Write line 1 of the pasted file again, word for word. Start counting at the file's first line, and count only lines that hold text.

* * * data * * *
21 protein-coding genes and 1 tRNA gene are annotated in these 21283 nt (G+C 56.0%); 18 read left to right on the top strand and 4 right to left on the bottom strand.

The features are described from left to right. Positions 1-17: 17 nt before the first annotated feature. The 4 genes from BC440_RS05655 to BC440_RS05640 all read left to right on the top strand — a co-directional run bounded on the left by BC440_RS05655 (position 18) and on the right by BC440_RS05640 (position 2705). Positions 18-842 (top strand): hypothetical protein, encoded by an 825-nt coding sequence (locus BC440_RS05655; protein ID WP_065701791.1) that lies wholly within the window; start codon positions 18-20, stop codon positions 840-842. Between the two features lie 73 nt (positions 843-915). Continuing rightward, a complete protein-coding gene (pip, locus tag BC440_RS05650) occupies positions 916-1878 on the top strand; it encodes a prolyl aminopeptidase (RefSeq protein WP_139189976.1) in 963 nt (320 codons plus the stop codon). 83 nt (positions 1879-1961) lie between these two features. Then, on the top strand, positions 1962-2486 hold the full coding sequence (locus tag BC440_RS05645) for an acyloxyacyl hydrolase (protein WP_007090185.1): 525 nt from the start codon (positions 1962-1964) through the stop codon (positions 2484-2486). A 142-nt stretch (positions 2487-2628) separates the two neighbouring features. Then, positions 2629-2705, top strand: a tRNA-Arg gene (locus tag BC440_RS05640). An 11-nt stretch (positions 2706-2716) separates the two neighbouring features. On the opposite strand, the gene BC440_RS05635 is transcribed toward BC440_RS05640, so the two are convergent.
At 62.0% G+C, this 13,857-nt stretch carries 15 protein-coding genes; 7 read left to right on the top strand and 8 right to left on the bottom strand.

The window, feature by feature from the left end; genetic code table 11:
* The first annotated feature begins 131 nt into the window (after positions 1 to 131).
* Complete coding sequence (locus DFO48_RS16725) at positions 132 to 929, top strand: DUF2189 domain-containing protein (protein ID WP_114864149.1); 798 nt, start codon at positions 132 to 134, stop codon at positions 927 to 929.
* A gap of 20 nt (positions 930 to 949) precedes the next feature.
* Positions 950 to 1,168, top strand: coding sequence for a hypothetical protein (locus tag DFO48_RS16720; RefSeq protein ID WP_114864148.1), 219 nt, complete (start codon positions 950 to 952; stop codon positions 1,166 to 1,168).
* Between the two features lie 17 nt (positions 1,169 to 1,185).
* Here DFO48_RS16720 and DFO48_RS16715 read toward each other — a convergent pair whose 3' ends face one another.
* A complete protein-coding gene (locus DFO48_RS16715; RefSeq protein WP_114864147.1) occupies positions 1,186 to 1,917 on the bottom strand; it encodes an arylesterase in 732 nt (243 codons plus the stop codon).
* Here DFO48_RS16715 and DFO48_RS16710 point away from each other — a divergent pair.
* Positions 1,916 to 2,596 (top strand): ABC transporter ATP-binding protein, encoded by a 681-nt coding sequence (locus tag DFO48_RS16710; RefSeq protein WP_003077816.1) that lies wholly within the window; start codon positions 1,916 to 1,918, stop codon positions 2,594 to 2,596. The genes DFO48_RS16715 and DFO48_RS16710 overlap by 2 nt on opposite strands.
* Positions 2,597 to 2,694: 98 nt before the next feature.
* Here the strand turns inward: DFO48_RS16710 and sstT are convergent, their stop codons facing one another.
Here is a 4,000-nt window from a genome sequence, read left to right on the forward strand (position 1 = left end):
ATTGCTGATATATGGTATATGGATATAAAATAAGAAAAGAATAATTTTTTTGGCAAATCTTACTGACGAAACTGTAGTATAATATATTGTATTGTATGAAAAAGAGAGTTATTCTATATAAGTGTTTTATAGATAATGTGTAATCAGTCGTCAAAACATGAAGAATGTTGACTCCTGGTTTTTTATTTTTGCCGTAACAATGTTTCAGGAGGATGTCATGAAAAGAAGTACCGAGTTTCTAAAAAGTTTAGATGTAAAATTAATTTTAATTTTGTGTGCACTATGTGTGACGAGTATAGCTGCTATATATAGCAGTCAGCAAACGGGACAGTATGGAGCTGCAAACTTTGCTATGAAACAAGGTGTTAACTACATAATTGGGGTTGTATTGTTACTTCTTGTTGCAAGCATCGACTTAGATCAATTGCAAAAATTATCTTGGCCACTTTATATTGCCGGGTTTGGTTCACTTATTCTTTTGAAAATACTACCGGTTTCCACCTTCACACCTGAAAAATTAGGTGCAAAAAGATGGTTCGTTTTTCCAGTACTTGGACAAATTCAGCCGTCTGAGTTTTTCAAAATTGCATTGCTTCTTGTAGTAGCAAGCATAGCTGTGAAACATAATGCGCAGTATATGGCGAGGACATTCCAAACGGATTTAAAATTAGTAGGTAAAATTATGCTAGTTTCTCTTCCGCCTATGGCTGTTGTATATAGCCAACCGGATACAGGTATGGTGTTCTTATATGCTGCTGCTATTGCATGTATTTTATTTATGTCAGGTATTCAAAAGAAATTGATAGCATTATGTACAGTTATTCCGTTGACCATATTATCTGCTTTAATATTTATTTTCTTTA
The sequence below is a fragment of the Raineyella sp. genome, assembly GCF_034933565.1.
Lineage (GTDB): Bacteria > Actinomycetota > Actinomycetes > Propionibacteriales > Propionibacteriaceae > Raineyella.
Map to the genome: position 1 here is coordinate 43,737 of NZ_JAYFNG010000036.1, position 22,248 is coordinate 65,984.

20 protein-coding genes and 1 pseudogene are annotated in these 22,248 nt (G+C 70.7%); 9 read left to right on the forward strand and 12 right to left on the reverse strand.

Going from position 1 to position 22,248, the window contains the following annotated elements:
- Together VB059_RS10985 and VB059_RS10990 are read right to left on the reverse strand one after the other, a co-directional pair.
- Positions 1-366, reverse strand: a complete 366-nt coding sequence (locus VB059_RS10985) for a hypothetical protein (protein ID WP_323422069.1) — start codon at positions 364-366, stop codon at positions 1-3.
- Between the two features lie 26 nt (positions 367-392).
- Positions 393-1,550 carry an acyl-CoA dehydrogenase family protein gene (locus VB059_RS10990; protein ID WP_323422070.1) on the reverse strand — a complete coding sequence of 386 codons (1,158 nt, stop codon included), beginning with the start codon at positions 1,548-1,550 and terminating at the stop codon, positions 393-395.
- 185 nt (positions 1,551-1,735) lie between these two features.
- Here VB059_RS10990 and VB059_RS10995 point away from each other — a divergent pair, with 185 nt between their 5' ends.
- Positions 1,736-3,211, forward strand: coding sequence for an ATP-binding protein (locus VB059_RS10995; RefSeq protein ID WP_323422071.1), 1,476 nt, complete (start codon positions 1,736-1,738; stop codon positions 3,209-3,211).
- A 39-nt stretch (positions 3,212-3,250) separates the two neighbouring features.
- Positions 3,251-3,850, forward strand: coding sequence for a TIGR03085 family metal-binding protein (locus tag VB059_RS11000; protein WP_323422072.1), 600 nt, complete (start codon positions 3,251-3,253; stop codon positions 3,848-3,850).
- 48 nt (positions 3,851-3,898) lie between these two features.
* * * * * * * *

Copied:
21 protein-coding genes and 1 tRNA gene are annotated in these 21283 nt (G+C 56.0%); 18 read left to right on the top strand and 4 right to left on the bottom strand.